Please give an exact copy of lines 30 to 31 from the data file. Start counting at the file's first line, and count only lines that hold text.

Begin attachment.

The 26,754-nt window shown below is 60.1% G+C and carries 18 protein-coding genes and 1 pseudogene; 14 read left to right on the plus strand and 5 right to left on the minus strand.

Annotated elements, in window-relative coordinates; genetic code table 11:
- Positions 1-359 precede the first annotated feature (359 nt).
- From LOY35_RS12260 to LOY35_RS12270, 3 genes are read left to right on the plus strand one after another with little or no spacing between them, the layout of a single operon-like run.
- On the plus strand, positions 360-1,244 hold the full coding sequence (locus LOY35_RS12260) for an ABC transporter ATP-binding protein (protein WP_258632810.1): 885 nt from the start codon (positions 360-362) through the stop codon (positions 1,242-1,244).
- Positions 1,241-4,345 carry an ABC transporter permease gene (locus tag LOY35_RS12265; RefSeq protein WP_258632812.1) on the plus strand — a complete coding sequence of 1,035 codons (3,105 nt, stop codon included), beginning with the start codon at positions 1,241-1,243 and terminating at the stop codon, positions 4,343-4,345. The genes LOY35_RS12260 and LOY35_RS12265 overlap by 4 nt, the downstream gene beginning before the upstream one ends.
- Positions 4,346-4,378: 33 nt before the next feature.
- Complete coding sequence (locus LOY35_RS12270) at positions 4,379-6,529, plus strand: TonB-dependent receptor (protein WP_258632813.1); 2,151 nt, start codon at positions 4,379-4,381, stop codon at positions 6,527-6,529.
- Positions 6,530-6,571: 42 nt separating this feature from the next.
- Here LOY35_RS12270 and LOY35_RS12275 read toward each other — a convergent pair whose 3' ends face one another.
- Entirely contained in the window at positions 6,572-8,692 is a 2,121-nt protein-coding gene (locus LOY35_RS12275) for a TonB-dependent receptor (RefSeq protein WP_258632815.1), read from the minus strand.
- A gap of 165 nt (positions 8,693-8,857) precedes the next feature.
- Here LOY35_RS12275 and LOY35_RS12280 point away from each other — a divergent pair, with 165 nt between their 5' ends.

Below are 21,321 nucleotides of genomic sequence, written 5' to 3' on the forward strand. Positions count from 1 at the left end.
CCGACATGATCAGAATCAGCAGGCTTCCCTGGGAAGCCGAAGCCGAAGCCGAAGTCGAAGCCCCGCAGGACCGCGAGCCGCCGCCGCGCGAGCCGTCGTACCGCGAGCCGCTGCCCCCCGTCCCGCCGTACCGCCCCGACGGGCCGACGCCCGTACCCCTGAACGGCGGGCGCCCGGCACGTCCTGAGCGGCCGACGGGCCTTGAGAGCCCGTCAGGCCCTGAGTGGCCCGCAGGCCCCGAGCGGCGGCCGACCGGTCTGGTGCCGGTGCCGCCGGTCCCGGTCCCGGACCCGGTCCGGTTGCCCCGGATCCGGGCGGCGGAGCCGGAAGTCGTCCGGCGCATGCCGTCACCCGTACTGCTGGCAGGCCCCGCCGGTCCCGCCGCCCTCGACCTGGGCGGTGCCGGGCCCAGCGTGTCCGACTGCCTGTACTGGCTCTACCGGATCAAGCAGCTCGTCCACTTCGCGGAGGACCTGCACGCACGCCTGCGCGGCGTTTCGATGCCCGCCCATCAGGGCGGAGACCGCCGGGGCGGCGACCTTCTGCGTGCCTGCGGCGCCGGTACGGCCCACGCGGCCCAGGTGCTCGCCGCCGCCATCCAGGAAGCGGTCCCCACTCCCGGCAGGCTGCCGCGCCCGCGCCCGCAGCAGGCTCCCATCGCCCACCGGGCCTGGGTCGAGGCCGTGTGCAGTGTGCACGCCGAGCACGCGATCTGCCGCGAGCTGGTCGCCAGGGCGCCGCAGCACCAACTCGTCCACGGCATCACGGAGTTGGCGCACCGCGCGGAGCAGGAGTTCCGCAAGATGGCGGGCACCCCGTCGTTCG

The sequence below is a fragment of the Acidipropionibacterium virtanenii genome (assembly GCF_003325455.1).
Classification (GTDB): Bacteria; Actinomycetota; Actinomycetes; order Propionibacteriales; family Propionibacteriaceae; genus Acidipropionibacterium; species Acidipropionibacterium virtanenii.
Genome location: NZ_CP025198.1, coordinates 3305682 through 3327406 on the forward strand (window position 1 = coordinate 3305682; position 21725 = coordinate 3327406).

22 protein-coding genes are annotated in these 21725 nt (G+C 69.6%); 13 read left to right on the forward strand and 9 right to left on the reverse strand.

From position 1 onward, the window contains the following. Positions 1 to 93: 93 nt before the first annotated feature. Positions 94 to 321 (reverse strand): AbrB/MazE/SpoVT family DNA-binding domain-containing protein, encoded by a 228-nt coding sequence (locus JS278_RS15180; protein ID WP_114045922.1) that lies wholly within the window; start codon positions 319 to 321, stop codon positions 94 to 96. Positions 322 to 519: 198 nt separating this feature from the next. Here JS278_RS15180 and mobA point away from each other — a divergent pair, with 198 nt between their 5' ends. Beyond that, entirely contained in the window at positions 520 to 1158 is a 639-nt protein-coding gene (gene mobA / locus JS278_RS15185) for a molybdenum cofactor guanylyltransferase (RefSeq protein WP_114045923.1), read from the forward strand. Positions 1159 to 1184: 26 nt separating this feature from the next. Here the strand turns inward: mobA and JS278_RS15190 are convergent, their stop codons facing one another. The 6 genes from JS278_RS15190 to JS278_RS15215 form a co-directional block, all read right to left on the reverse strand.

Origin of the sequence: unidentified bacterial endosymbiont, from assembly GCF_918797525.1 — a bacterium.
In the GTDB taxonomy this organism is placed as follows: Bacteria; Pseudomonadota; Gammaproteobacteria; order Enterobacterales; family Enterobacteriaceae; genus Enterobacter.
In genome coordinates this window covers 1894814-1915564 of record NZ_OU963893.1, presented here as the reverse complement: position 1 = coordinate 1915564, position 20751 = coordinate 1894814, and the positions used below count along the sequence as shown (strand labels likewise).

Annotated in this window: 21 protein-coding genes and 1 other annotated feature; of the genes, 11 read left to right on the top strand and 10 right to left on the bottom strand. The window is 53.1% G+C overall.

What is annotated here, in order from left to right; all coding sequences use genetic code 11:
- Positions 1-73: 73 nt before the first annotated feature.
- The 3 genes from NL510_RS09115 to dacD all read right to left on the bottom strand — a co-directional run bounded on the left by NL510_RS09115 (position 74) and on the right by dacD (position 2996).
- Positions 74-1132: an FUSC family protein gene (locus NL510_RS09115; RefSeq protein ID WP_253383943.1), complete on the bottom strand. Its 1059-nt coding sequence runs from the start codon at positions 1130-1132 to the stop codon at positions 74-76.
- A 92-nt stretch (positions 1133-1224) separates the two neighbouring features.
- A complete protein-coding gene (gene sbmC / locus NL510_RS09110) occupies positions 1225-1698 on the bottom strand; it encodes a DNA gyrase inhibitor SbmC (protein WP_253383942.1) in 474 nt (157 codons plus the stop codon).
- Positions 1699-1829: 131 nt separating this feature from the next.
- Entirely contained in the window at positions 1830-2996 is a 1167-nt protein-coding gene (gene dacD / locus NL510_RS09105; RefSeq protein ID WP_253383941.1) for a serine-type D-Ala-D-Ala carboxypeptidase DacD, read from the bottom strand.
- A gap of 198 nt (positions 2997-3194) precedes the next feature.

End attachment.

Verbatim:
- A complete protein-coding gene (gene sbmC / locus NL510_RS09110) occupies positions 1225-1698 on the bottom strand; it encodes a DNA gyrase inhibitor SbmC (protein WP_253383942.1) in 474 nt (157 codons plus the stop codon).
- Positions 1699-1829: 131 nt separating this feature from the next.